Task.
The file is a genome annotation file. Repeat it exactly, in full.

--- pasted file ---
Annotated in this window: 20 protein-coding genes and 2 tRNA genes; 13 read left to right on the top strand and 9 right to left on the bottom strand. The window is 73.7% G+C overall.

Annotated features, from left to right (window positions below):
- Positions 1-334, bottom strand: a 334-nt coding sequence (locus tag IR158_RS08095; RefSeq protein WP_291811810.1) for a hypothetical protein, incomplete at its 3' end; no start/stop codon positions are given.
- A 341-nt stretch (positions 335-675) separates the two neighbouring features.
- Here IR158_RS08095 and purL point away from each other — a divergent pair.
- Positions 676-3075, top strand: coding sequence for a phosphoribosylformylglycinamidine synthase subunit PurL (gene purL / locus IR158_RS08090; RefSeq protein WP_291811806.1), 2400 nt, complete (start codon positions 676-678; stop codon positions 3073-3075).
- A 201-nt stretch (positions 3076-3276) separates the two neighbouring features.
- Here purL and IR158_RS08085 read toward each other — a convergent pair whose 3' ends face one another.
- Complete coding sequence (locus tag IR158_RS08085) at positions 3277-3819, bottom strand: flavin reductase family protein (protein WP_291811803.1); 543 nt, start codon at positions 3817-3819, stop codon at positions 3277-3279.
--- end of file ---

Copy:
Annotated in this window: 20 protein-coding genes and 2 tRNA genes; 13 read left to right on the top strand and 9 right to left on the bottom strand. The window is 73.7% G+C overall.

Annotated features, from left to right (window positions below):
- Positions 1-334, bottom strand: a 334-nt coding sequence (locus tag IR158_RS08095; RefSeq protein WP_291811810.1) for a hypothetical protein, incomplete at its 3' end; no start/stop codon positions are given.
- A 341-nt stretch (positions 335-675) separates the two neighbouring features.
- Here IR158_RS08095 and purL point away from each other — a divergent pair.
- Positions 676-3075, top strand: coding sequence for a phosphoribosylformylglycinamidine synthase subunit PurL (gene purL / locus IR158_RS08090; RefSeq protein WP_291811806.1), 2400 nt, complete (start codon positions 676-678; stop codon positions 3073-3075).
- A 201-nt stretch (positions 3076-3276) separates the two neighbouring features.
- Here purL and IR158_RS08085 read toward each other — a convergent pair whose 3' ends face one another.
- Complete coding sequence (locus tag IR158_RS08085) at positions 3277-3819, bottom strand: flavin reductase family protein (protein WP_291811803.1); 543 nt, start codon at positions 3817-3819, stop codon at positions 3277-3279.